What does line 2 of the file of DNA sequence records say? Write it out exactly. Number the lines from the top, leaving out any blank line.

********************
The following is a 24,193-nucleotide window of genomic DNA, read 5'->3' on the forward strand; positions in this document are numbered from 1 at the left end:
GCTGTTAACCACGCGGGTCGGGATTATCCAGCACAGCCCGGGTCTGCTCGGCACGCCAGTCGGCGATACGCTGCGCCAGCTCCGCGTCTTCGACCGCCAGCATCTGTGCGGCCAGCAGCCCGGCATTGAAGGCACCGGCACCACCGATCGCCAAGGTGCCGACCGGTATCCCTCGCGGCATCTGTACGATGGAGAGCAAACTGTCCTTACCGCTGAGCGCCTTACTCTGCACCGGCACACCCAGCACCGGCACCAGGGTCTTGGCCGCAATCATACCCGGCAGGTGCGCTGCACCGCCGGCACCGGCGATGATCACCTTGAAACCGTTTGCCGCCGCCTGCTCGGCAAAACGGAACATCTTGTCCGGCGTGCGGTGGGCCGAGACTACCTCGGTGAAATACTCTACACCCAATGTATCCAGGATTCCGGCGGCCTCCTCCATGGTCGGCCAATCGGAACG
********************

GCTGTTAACCACGCGGGTCGGGATTATCCAGCACAGCCCGGGTCTGCTCGGCACGCCAGTCGGCGATACGCTGCGCCAGCTCCGCGTCTTCGACCGCCAGCATCTGTGCGGCCAGCAGCCCGGCATTGAAGGCACCGGCACCACCGATCGCCAAGGTGCCGACCGGTATCCCTCGCGGCATCTGTACGATGGAGAGCAAACTGTCCTTACCGCTGAGCGCCTTACTCTGCACCGGCACACCCAGCACCGGCACCAGGGTCTTGGCCGCAATCATACCCGGCAGGTGCGCTGCACCGCCGGCACCGGCGATGATCACCTTGAAACCGTTTGCCGCCGCCTGCTCGGCAAAACGGAACATCTTGTCCGGCGTGCGGTGGGCCGAGACTACCTCGGTGAAATACTCTACACCCAATGTATCCAGGATTCCGGCGGCCTCCTCCATGGTCGGCCAATCGGAACG